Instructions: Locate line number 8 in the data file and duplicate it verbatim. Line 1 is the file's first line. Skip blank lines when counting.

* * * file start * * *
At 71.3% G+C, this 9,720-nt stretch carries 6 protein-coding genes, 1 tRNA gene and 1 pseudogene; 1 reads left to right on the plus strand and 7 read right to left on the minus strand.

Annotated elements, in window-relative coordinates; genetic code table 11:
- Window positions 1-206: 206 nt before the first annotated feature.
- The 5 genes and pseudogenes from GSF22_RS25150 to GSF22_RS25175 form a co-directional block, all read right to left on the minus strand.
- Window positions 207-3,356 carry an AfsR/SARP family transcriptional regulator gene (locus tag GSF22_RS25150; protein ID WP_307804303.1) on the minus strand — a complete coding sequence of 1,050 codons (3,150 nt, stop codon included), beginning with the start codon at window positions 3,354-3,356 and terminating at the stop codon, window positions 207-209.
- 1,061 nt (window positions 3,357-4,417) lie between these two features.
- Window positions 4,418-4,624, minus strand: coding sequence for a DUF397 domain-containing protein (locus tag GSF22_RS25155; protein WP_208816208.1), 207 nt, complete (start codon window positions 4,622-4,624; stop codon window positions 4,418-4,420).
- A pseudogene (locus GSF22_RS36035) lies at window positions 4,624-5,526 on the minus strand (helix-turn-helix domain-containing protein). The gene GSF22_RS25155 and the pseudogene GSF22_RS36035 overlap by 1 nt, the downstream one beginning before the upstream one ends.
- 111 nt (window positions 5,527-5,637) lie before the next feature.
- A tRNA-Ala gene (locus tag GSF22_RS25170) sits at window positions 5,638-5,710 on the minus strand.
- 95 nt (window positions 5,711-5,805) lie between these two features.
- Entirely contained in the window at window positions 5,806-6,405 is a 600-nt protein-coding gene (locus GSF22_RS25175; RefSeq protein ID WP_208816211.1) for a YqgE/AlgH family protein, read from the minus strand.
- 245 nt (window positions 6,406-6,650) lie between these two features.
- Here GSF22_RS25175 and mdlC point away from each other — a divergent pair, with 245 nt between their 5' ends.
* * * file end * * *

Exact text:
- A pseudogene (locus GSF22_RS36035) lies at window positions 4,624-5,526 on the minus strand (helix-turn-helix domain-containing protein). The gene GSF22_RS25155 and the pseudogene GSF22_RS36035 overlap by 1 nt, the downstream one beginning before the upstream one ends.